“The Shark in the Park” is an animated short, exploring natural
phenomena in a most fantastical way. Focusing on the unexpected
magic of the inner workings of Mother Nature, Polynoid dives in deep to
showcase how extraordinary the seemingly mundane can be. With
enough patience and luck in timing, nature can reveal itself in a
surprisingly beautiful and insightful manner. “The Shark in the Park” is
set to be the first in a series of edutainment films slated to discover the
unseen magic of the world in which we live.
Project: The Shark in the Park / Animated Short
Length : 3:03
The Shark in the Park visualizes the growth and development process of a special strawberry species
called “Parco Pistris” which was discovered by Korean scientifical research group KSPRI in 2016.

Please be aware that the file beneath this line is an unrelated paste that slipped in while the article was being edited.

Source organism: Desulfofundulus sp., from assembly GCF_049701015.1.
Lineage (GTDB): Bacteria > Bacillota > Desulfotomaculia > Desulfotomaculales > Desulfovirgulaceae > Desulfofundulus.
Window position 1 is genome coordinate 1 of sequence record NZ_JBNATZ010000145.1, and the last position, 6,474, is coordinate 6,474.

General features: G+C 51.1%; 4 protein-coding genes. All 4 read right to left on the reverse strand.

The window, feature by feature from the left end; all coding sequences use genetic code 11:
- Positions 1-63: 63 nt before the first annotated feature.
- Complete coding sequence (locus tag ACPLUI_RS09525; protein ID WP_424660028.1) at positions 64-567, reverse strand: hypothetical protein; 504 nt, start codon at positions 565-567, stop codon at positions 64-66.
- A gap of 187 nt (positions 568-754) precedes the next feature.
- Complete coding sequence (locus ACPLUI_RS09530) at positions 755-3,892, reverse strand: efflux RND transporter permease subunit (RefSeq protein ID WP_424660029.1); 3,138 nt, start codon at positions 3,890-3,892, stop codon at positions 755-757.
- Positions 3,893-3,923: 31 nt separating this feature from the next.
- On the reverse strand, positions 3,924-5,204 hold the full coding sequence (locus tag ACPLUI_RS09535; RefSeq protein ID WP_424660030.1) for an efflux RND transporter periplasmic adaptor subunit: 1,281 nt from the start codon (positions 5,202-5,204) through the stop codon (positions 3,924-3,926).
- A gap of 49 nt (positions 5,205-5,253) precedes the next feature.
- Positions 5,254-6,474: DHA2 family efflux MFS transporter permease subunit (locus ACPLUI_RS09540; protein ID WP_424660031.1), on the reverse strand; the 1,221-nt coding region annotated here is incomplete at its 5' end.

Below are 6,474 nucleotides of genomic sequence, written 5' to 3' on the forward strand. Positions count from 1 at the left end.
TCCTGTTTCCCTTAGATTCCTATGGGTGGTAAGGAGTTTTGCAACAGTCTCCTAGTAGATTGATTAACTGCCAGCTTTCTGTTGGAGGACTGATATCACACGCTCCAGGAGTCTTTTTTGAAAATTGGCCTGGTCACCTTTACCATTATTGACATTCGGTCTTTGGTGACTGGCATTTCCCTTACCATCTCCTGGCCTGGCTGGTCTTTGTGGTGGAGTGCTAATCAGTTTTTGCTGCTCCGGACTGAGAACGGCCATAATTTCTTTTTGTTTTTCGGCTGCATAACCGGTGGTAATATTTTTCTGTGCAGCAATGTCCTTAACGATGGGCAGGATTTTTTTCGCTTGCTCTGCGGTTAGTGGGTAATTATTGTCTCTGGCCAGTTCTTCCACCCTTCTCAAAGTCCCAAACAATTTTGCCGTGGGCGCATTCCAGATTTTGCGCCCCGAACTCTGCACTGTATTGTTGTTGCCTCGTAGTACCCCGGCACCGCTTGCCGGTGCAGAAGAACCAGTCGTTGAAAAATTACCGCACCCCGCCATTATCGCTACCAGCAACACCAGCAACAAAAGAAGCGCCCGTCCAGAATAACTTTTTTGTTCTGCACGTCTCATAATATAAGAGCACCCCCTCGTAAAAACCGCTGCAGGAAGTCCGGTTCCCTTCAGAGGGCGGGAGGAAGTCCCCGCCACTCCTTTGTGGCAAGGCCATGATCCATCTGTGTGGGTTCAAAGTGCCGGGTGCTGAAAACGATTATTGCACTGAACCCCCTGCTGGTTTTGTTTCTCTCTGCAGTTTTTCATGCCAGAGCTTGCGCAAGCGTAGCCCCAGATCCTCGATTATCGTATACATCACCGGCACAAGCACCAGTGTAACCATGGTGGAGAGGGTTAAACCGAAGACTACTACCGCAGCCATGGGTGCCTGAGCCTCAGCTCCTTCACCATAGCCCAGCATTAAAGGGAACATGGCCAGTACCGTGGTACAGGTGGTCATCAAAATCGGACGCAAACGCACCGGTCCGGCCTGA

KSPRI commissioned animation-director-collective Polynoid to take their research and create a
visualisation that would feature all of the actually pretty stunning facts about the plant and still be
entertaining in order to bring the piece not only to a biologically focused but wider and younger
Client - KSPRI (Korean Strange Plant Research Institute)
Director – Polynoid
Production Company & Animation Studio – Woodblock
Producer – Selina Schmitt
Artists – Fabian Pross, Tom Weber, Jan Bitzer, Ilija Brunck, Csaba Letay, Sarah Eim, Michael
Heberlein, Mars Dolschon, Markus Eschrich, Ivan Vasiljevic, Marco Kowalik, Roman Hinkel, Paul
Schicketanz, Thorsten Löffler, Moritz Gläsle, Roman Kälin, Pascal Flörks, Felix Deimann, Tim Jockel
Sounddesign – Dolphin Smiles
Music – Hot Sugar "There's A Man Waiting At The Bottom Of The Stairs"
1. What was the project brief? (what were the instructions from the client?)